Figure 4
Figure 4
Msx2 binds to DNA elements within the Dlx2 promoter. Msx2 protein (∼80 ng) was incubated with the radioactive Dlx2 probes described in Figure 3. The competitors used to demonstrate specific binding were our original bicoid oligonucleotide (4) and the two Dlx2 bicoid and bicoid-like oligonucleotides at 50-fold molar excess. The bound forms of DNA were quantitated as described in Figure 2. The free probe and bound complexes are indicated.
Figure 5
Figure 5
PITX2 and Msx2 proteins bind independently to the Dlx2 bicoid DNA element. PITX2 protein (either 40 or 80 ng) was mixed with varying amounts of Msx2 protein and incubated with the radioactive Dlx2 bicoid probe described in Figure 3. The bound forms of DNA were quantitated as described in Figure 2. The free probe and bound complexes are indicated.
Figure 6
Figure 6
Msx2 antagonizes PITX2 activation of the Dlx2 promoter. (A) CHO cells were transfected with either the Dlx2-3276 or Dlx2-200 luciferase reporter genes. The cells were cotransfected with either the CMV-PITX2 and/or -Msx2 expression plasmids (+) or the CMV plasmid without Pitx2 or Msx2 (−). (B) CHO cells were transfected with the Dlx2-3276 luciferase reporter and cotransfected with the indicated amounts of CMV-PITX2 and/or -Msx2 expression plasmids (+) or the CMV plasmid without PITX2 or Msx2 (−). To control for transfection efficiency, all transfections included the SV-40 β-galactosidase reporter. Cells were incubated for 24 h, then assayed for luciferase and β-galactosidase activities. The activities are shown as mean fold activation compared with the Dlx2 promoter plasmids without PITX2 expression and normalized to β-galactosidase activity [±SEM from four independent experiments for (A)]. Repression of the Dlx2 promoters by Msx2 is shown as being less than the control value set at 1 for fold activation. The mean Dlx2 promoter luciferase activity with PITX2 expression was about 100,000 light units per 15 μg protein, and the β-galactosidase activity was about 70,000 light units per 15 μg protein.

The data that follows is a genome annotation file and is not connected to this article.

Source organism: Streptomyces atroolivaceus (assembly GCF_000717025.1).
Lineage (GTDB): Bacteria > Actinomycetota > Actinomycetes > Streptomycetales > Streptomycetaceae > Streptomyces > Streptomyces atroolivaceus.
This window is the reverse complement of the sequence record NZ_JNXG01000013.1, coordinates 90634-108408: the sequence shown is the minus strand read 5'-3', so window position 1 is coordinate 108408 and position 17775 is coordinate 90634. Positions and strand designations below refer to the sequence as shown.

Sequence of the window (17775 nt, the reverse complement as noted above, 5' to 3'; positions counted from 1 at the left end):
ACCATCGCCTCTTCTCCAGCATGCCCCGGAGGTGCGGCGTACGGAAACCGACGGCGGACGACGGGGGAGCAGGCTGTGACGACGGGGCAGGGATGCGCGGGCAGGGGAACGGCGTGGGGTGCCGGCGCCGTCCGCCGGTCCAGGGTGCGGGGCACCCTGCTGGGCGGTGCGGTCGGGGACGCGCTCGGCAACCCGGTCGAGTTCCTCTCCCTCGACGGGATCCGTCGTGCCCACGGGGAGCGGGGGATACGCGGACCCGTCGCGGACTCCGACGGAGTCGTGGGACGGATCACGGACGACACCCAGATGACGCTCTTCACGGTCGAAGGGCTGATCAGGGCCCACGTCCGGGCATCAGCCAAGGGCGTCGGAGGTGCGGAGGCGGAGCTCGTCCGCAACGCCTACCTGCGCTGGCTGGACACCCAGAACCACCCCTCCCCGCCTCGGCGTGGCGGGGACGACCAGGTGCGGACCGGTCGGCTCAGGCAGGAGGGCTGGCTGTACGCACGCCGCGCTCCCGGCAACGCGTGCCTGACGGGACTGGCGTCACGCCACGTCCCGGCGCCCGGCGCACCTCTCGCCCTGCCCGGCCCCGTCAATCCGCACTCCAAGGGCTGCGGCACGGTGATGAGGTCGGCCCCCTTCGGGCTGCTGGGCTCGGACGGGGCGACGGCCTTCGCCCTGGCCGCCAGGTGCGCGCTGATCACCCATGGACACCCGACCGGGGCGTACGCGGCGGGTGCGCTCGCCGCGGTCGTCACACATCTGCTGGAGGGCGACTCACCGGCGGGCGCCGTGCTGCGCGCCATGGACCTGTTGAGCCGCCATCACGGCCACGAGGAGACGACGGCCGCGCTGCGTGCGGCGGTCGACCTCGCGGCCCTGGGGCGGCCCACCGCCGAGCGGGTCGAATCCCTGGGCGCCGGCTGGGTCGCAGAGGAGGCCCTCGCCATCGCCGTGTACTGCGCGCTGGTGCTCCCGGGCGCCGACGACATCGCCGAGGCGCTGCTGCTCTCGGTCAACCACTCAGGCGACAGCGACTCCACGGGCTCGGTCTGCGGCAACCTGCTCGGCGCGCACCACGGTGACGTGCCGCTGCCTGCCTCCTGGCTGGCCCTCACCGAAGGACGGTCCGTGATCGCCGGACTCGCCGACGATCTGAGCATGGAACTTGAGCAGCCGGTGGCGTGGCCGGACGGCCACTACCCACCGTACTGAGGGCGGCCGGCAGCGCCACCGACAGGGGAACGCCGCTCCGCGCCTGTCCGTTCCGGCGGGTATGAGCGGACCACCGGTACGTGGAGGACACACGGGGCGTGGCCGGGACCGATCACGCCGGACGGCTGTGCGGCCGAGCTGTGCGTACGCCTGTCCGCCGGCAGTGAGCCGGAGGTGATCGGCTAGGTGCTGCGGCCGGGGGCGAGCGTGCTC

Figure 7
Figure 7